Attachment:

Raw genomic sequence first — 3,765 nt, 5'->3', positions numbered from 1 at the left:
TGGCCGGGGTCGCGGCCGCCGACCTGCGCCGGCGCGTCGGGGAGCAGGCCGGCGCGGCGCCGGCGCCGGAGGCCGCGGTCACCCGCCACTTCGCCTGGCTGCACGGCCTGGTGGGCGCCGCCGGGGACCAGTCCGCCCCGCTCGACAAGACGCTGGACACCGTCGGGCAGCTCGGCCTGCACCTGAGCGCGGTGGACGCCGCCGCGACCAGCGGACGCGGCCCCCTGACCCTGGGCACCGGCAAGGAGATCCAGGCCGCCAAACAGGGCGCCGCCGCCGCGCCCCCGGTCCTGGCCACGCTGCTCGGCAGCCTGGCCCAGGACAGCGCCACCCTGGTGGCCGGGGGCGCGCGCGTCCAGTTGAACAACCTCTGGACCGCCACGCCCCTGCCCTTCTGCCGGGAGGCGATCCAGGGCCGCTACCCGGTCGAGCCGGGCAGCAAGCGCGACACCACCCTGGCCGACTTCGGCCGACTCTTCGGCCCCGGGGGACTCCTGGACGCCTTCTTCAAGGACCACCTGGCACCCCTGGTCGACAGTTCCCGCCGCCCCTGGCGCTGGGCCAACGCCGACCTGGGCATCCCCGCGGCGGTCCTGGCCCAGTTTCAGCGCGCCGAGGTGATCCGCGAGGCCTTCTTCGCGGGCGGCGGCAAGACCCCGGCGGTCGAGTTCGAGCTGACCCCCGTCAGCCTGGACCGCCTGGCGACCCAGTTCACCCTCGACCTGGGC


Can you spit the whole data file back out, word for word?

Raw genomic sequence first — 3,765 nt, 5'->3', positions numbered from 1 at the left:
TGGCCGGGGTCGCGGCCGCCGACCTGCGCCGGCGCGTCGGGGAGCAGGCCGGCGCGGCGCCGGCGCCGGAGGCCGCGGTCACCCGCCACTTCGCCTGGCTGCACGGCCTGGTGGGCGCCGCCGGGGACCAGTCCGCCCCGCTCGACAAGACGCTGGACACCGTCGGGCAGCTCGGCCTGCACCTGAGCGCGGTGGACGCCGCCGCGACCAGCGGACGCGGCCCCCTGACCCTGGGCACCGGCAAGGAGATCCAGGCCGCCAAACAGGGCGCCGCCGCCGCGCCCCCGGTCCTGGCCACGCTGCTCGGCAGCCTGGCCCAGGACAGCGCCACCCTGGTGGCCGGGGGCGCGCGCGTCCAGTTGAACAACCTCTGGACCGCCACGCCCCTGCCCTTCTGCCGGGAGGCGATCCAGGGCCGCTACCCGGTCGAGCCGGGCAGCAAGCGCGACACCACCCTGGCCGACTTCGGCCGACTCTTCGGCCCCGGGGGACTCCTGGACGCCTTCTTCAAGGACCACCTGGCACCCCTGGTCGACAGTTCCCGCCGCCCCTGGCGCTGGGCCAACGCCGACCTGGGCATCCCCGCGGCGGTCCTGGCCCAGTTTCAGCGCGCCGAGGTGATCCGCGAGGCCTTCTTCGCGGGCGGCGGCAAGACCCCGGCGGTCGAGTTCGAGCTGACCCCCGTCAGCCTGGACCGCCTGGCGACCCAGTTCACCCTCGACCTGGGC